U.S. FDA Resources

Arm Intervention/treatment
The group of patients that agreed to participate in the study and answer questions on our Audio-enhanced Computer-Assisted Self-Interview (ACASI)
Behavioral: ACASI
Youth who participated in this study completed the ACASI -- they provided details about their sexual history, and the software program used their responses to create a recommendation for chlamydia/gonorrhea testing. The information obtained through the ACASI was integrated into the emergency department (ED) electronic medical record. ED physicians and nurses were able to review the information and order chlamydia/gonorrhea testing if needed.

Primary Outcome Measures :
  1. Gonorrhea and Chlamydia Testing in the Pediatric ED [ Time Frame: 27 months ]

    The primary outcome was change in the proportion of adolescent patients receiving chlamydia and gonorrhea testing rates during their ED visit over 4 time periods.

    Period 1) 2010 testing as a historical control Period 2) Jan 2011, began providing staff education about the risks of gonorrhea/chlamydia and need for increased testing Period 3) Education continues, but enrolled patients in the ACASI from April 18, 2011 - Dec 20, 2011.

    Period 4) ACASI enrollment completed, education continued through March 2012

    We specifically analyzed gonorrhea/chlamydia testing among ED patients that would have been eligible to take the ACASI, had it been continuously available throughout these time periods. We did this to isolate the effects on testing by the ACASI vs. education alone.

Information from the National Library of Medicine

Choosing to participate in a study is an important personal decision. Talk with your doctor and family members or friends about deciding to join a study. To learn more about this study, you or your doctor may contact the study research staff using the contacts provided below. For general information, Learn About Clinical Studies.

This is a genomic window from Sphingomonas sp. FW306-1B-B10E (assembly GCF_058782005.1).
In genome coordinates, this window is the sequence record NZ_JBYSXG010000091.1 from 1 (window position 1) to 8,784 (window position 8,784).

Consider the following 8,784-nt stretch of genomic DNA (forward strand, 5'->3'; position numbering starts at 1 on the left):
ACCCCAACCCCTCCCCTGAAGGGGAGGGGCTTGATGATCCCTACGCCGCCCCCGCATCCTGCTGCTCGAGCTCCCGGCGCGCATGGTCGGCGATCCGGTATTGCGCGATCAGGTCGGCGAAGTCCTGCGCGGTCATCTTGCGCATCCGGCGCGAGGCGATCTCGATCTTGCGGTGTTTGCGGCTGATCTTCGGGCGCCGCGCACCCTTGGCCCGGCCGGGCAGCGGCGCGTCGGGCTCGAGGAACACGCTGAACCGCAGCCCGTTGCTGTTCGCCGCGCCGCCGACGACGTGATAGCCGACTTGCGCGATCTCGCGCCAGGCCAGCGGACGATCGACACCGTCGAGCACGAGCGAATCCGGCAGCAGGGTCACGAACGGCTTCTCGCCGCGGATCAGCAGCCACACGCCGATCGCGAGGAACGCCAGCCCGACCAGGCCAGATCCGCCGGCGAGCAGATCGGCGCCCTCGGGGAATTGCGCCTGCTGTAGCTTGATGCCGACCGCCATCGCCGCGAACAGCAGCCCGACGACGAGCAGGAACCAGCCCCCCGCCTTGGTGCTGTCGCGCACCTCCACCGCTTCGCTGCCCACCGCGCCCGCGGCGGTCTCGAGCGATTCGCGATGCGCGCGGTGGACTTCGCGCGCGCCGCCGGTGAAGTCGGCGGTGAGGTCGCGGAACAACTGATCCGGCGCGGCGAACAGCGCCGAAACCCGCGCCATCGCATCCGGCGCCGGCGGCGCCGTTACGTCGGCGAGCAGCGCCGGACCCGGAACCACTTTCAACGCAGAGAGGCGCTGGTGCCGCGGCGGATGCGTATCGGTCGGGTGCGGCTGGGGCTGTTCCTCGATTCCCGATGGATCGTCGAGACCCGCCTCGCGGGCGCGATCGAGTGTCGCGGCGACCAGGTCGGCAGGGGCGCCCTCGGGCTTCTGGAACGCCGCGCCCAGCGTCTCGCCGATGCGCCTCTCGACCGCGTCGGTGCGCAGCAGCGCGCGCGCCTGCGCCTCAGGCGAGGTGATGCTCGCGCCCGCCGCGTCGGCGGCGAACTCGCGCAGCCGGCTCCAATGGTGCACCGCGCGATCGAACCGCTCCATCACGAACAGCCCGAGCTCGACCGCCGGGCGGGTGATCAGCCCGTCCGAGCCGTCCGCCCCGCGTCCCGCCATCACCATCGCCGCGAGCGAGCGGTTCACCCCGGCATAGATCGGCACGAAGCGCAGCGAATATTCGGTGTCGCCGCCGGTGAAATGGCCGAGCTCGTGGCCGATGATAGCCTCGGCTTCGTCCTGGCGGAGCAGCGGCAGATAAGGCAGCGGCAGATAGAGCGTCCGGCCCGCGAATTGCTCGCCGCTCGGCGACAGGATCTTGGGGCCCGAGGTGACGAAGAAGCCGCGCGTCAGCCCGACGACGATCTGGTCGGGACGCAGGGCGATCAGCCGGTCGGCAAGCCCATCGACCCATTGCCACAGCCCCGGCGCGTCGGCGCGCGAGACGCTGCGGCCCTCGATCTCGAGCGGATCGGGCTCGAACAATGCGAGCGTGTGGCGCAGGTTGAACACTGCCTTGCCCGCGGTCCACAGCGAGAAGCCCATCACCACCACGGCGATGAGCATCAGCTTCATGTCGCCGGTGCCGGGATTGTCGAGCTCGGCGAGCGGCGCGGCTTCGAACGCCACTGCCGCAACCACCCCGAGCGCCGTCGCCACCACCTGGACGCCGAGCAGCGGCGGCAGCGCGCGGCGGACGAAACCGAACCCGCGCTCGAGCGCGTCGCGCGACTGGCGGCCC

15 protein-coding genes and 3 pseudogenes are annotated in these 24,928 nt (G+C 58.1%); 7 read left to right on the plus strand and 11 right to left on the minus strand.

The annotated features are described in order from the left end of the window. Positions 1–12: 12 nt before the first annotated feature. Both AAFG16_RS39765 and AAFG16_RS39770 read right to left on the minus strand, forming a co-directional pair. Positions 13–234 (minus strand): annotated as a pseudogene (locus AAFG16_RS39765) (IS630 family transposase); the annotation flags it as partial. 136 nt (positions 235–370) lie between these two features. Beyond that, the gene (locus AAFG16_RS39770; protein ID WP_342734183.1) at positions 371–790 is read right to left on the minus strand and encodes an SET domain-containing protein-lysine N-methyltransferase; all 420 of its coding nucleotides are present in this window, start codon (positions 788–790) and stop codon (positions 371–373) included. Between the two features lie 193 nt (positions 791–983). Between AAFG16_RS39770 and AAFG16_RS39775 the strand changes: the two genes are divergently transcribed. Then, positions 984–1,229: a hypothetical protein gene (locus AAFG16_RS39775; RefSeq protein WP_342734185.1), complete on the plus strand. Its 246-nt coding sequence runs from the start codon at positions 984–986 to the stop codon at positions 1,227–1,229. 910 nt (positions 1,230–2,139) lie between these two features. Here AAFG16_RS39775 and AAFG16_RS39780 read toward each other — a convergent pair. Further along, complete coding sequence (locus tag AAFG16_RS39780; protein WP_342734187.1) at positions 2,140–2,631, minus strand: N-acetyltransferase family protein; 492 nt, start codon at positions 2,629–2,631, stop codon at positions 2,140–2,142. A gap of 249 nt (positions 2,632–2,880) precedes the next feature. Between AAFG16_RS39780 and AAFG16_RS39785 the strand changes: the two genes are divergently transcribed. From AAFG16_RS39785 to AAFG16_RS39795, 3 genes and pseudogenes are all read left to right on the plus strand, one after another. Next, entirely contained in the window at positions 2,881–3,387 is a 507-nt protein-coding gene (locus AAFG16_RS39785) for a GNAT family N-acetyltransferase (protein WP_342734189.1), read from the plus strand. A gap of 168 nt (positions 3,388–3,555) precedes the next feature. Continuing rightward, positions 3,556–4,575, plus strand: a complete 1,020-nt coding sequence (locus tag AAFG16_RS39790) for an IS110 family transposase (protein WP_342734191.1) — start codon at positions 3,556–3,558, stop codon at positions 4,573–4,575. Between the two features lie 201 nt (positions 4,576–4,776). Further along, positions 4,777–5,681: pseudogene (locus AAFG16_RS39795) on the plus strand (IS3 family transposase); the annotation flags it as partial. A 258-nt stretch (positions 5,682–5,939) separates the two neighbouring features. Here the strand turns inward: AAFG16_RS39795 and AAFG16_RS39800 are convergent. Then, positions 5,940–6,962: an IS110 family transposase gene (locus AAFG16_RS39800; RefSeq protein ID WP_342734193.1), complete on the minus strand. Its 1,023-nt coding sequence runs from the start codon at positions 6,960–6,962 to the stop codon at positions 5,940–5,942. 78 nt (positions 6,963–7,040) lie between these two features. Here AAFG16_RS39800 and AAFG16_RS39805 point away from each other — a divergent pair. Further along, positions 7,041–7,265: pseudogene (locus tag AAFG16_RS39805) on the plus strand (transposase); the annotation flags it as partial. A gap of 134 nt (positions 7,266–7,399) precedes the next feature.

Ages Eligible for Study:   15 Years to 21 Years   (Child, Adult)
Sexes Eligible for Study:   All
Accepts Healthy Volunteers:   No

Inclusion Criteria:

  • Patient in the St. Louis Children's Hospital Emergency Department
  • 15-21 years old

Exclusion Criteria:

  • Evaluation of abuse or sexual assault
  • Activation of the trauma system,
  • Level 1 or 2 triage scores (highest severity)
  • Disabilities preventing independent computer use
  • Psychiatric chief complaints
  • Inability to speak English

Information from the National Library of Medicine

To learn more about this study, you or your doctor may contact the study research staff using the contact information provided by the sponsor.

Please refer to this study by its identifier (NCT number): NCT01708317

United States, Missouri
St. Louis Children's Hospital
St. Louis, Missouri, United States, 63110
Sponsors and Collaborators
Washington University School of Medicine
St. Louis Children's Hospital
Principal Investigator: Fahd A Ahmad, MD, MSCI Washington University School of Medicine

Responsible Party: Washington University School of Medicine Identifier: NCT01708317     History of Changes
Other Study ID Numbers: 20110243
First Posted: October 16, 2012    Key Record Dates
Results First Posted: January 8, 2013
Last Update Posted: January 8, 2013
Last Verified: December 2012

Keywords provided by Washington University School of Medicine:
Emergency Department

Additional relevant MeSH terms:
Chlamydia Infections
Disease Attributes
Pathologic Processes
Chlamydiaceae Infections
Gram-Negative Bacterial Infections
Bacterial Infections
Sexually Transmitted Diseases, Bacterial
Sexually Transmitted Diseases
Genital Diseases, Male
Genital Diseases, Female
Neisseriaceae Infections